The outfit in the photo above appears to consist of a shirt and jeans, but, in actuality, it’s Levi’s Double Denim Onesie. This one-piece has a chambray shirt attached to a pair of straight-fit jeans and takes all the guesswork out of getting dressed … for at least one day a week. But wouldn’t it be much easier to get dressed if you simply owned a chambray shirt, which could go with skirts and other pants, and a pair of perfectly fitting jeans, which you could wear with other tops? Not to mention there are much cheaper ways to get the denim-on-denim look of this onesie that costs $194. I love one-pieces and jumpsuits as much as the next person, but the point of those garments is to look like one piece, not the lazy person’s uniform. Would you wear Levi’s denim onesie? [Asos] Keep reading »
It’s Britney and Justin circa 1999 all over again thanks to Roberto Cavalli. [Style] Keep reading »
While many like to believe that Levi Strauss invented denim as we know it in 1873, it turns out that jeans have a much, much longer history. Historians have known that denim fabric is actually centuries old, but have been murky on details of its regional origin, pointing to Nimes in France or Genoa, Italy. Thanks to a collection of newly discovered paintings that just went on display in Paris, fashion history is becoming clearer. The 17th-century paintings by an anonymous artist (called “Master of the Blue Jeans”) all feature what appears to be denim in very detailed illustration. Art historians were able to figure out that the works came from Northern Italy. On the exhibition, the famed high-fashion denim designer Francois Girbaud said, “This calls into question the entire history we have been telling up until now. And that’s what’s fun.” Neat! [France 24] Keep reading »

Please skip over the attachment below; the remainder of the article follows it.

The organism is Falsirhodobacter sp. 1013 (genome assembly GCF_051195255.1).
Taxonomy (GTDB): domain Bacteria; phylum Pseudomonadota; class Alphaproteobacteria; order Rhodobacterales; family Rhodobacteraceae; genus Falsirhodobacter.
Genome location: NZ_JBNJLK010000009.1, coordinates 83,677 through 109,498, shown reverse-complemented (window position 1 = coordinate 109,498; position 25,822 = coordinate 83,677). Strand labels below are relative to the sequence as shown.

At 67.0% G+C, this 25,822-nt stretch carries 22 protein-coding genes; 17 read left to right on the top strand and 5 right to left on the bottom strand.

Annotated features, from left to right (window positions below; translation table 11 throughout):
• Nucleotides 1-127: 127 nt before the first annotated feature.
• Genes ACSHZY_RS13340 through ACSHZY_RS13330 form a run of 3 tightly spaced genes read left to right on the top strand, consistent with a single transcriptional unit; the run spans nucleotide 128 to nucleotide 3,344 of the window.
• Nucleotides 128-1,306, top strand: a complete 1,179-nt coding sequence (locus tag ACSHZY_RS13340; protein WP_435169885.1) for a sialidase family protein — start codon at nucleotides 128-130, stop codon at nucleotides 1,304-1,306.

Denim trends are kind of like Madonna, constantly in a state of reinvention. The latest thing we’ve seen is what Shopbop calls the “skinny flare” jean (like the True Religion example on the left). The flare is one style we have particularly cringe-worthy memories of, but regardless, we’re not surprised to see its comeback and the minor changes that make it acceptable (just add the word “skinny”—genius).
We’re interested to know—are you the type who switches up your denim? Or do you have a go-to style whether it’s bootcut, skinny, high-waist, jeggings, etc.? Tell us what kinds of jeans you’re into in the comments below. Keep reading »
Levi’s is selling new Curve ID jeans in three different versions: a “slight curve,” a “demi curve,” and a “bold curve.” The sizes in the various versions basically range from 2 to 14 (although I’m aware sizes are completely and non-sensically different from company to company.) The tag line for the ad campaign is “All asses are not created equal.” The models are three light-skinned women who appear to be Caucasian. Although “curviness” is relative, none of them are curvy in the way, say, J.Lo, Beyoncé, or Crystal Renn is curvy.
To some it’s just an ad campaign for “curvy” jeans. To others, it’s racist and sexist advertising. Keep reading »
We could feel the beginnings of a trend floating in the air back in May when denim diapers made their debut and more recently, when we saw some sassy styles in the windows of BabyGap. Now the concept has solidified and it’s this: skinny jeans for kids. The Gap, in particular, is the focus of a Wall Street Journal story investigating the trend. Apparently, the company has one of the largest stakes in the skinny jeans-for-tots market. But other big retailers are also marketing the super-slim aesthetic. Refinery 29 spotted these jeggings in a Ralph Lauren kids window and J.Crew’s kiddie division also sells a slim model. Keep reading »